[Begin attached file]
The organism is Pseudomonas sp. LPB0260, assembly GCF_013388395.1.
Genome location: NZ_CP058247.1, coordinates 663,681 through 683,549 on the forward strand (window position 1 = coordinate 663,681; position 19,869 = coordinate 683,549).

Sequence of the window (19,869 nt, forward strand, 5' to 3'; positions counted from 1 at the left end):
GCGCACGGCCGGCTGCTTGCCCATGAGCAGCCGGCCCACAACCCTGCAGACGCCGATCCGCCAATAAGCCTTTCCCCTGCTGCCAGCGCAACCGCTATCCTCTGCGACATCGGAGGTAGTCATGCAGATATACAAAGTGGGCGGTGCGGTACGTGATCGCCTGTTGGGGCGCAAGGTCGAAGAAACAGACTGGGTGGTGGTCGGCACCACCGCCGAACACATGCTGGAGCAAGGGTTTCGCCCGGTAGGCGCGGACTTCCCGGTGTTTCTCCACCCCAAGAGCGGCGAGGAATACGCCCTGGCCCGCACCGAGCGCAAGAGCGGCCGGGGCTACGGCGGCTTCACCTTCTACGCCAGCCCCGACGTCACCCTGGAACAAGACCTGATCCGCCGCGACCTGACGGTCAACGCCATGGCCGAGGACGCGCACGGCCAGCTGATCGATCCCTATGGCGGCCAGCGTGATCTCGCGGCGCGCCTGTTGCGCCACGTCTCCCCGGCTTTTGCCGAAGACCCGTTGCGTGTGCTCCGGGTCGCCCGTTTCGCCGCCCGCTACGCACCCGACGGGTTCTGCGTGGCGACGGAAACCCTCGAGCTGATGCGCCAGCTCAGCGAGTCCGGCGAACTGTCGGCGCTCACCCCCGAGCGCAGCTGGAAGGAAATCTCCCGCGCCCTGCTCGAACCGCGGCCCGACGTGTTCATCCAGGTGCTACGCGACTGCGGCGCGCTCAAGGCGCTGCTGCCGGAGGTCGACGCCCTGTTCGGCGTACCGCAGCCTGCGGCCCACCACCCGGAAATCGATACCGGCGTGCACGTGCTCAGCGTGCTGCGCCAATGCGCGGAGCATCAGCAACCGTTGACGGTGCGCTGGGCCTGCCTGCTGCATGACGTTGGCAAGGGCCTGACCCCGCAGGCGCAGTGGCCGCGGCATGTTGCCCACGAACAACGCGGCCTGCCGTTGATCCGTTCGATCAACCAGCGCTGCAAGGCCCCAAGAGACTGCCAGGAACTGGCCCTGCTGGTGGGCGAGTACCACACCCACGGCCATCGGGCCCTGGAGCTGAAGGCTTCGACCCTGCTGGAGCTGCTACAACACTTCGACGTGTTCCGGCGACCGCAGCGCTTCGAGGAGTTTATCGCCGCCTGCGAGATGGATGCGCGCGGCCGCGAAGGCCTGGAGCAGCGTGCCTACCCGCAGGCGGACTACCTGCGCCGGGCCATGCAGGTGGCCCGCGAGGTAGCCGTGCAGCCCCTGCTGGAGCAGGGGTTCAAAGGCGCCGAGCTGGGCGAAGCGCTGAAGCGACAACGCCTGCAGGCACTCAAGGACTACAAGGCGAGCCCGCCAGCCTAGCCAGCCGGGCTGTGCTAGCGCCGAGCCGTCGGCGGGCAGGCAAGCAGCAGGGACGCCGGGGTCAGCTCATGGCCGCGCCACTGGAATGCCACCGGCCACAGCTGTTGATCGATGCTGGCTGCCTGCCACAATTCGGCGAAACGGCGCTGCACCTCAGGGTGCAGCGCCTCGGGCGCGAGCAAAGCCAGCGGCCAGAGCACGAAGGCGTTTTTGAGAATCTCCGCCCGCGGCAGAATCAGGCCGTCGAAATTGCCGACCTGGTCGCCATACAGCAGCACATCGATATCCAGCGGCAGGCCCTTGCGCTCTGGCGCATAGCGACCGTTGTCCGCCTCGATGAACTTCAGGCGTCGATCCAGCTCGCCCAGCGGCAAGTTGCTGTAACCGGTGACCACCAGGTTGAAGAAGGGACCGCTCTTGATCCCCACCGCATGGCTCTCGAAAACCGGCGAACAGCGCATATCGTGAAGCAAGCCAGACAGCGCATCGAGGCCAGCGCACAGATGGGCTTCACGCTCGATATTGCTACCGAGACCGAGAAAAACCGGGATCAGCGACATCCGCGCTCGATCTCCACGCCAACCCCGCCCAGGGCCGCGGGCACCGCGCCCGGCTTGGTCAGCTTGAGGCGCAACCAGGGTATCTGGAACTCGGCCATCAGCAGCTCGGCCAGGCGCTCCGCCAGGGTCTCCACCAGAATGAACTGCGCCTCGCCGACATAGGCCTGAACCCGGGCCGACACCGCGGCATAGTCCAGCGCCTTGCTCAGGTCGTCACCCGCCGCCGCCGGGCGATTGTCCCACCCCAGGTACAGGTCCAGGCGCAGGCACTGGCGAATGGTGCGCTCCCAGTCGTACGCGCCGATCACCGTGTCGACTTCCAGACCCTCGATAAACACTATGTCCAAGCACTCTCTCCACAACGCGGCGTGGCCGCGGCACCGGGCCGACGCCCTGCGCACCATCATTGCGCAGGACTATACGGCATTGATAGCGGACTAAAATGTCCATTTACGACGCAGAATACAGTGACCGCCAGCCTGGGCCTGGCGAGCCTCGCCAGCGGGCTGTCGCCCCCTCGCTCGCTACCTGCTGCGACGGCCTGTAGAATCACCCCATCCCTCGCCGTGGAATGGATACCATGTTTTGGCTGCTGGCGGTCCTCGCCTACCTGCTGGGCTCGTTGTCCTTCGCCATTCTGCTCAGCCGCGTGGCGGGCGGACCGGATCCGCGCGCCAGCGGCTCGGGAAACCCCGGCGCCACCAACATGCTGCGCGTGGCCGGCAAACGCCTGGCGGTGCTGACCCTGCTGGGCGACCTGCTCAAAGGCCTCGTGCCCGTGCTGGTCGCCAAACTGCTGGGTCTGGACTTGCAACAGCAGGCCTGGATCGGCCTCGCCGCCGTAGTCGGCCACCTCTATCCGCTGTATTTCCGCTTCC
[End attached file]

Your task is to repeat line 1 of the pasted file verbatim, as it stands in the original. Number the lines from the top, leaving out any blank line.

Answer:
The organism is Pseudomonas sp. LPB0260, assembly GCF_013388395.1.